I have never felt a high quite like that of my senior year at Virginia Tech. The culmination of all my work in the previous years, both in my academic life and social life, were finally at their peaks. From managing the photography section at the Collegiate Times, to running Humans of Virginia Tech, to becoming close with my professors in the psychology department, to having a tight-knit group of friends and a loving relationship, the euphoria of senior year was truly unlike any other. Looking back, for just a moment, I had an illusory feeling of control in my life.
“Get ready for the real world” was a common saying I heard all the way through graduation but always brushed off thinking everything would be just fine. See, I didn’t exactly have a plan after graduation; I naively thought that I could still maintain a level of stability in my future. I ended up finding an internship I despised, my group of friends split due to distance, I let go of my positions at the organizations on campus and my steady relationship came undone. What a warm welcome to the real world, I thought. These perseverative changes tore open the illusion of control that I had worked so hard to build up during my time at Virginia Tech.
And often I wondered, had I picked up a major with a little more stability after college — such as engineering — then maybe the level of uncertainty I experienced would not have been as pervasive. That was one of my first thoughts as the gap year unfolded, but it was also one of my first mistakes. It was a thought that made me spend the first few months looking for a way to fix this artificial mistake of picking a supposedly useless major in the real world. I began trying to satisfy the perspectives of what to do with my life that weren’t my own. My confidence faltered as those closest to me would ask what the hell I was doing — a question that I didn’t have a right answer to. And for a brief period, my ambivalence regarding my future brought about a state of powerlessness.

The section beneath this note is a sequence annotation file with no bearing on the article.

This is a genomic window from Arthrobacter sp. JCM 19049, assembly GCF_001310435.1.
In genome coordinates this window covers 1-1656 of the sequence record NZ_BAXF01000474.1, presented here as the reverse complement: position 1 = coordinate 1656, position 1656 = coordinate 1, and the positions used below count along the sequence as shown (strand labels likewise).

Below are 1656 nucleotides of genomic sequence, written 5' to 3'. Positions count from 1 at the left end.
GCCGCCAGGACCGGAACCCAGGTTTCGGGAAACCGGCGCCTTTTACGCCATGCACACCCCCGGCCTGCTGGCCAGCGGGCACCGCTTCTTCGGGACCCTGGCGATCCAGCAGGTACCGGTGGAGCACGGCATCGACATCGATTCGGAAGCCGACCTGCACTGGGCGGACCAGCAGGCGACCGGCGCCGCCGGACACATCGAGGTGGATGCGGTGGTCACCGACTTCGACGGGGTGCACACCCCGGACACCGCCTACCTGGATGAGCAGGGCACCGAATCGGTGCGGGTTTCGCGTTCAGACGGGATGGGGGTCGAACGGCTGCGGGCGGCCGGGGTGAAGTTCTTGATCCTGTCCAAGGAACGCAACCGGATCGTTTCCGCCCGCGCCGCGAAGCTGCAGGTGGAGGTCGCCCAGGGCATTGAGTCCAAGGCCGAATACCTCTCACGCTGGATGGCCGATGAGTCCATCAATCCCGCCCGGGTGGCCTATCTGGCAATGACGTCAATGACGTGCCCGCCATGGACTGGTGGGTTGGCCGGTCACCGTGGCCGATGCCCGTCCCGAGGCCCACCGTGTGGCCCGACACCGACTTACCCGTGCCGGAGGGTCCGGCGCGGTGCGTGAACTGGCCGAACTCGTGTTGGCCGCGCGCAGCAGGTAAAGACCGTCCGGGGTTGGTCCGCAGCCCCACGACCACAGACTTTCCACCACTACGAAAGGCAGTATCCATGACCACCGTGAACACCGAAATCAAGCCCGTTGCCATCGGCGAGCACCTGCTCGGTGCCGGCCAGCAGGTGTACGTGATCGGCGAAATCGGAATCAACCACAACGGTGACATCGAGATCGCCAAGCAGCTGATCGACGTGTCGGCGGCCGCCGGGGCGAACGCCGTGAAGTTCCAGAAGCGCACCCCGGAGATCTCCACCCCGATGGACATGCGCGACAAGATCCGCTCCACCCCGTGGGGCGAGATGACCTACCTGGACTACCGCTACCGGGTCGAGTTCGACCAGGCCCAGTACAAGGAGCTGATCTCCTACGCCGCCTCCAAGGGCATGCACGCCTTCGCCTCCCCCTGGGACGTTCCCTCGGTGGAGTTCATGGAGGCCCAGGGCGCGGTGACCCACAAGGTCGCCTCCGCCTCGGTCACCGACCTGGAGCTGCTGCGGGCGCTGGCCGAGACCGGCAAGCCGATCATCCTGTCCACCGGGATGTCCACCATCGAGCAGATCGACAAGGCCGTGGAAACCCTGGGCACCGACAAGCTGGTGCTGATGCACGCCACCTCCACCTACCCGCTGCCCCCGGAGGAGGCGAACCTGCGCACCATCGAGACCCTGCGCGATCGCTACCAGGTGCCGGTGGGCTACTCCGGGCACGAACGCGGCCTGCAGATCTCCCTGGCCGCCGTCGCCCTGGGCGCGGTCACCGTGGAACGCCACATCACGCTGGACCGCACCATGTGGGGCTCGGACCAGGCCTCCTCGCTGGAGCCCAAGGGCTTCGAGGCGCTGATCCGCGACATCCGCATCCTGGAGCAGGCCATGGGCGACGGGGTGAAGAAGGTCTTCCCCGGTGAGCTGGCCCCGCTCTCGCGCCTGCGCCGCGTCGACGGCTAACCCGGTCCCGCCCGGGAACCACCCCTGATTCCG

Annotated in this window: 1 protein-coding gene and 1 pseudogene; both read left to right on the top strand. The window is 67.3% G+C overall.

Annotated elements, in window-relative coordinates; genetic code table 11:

Oddly enough, it was at this moment, when I felt alone and lost, wondering if this confusion would ever go away, that I began to find my footing. Now, my gap year was not one filled with travel or partying. I didn’t enter some retreat across the globe to try to discover new cultures. I grabbed a few books, a nifty journal and began to reflect. I stopped asking the questions and considering the statements that everyone was telling me, the ominous, “What was I going to do?” or, “This is what I should do.” Instead, I began asking, “Why?” Why do I want to do this? Why did I pick this major? Why is the uncertainty so painful? Why did I find refuge in this person, place or thing? I figured that if I was going to make the right call on my life moving forward, then I needed to better understand my past and the decisions that brought me to this present moment. I let go of all the expectations people had of me and developed expectations of myself. I began to soften the obstructively critical voice in my head and push an air of confidence through the fear that surrounded my uncertainty.
As my gap year now comes to a close, I have a direction and newfound understanding of myself that I can be proud of. And as the class of 2018 prepares for life after college, I am sure there will be people who don’t know exactly the direction they will take afterward. They may find themselves in a little post-graduation depression as the people they know spread out toward their futures, uncertain of what the real world has in store for them.
If there is anything I have learned during my gap year, it is to keep your head up, reflect on your past, not get caught up in the future, understand your present moment and find validation through yourself, not others. To those people who may fall into the same rut I was in, I hope you remember that senior year at Virginia Tech, as amazing as it may have been, is not the greatest high you will ever experience; in fact, it is the “commencement” of all the beautiful highs and lows yet to come.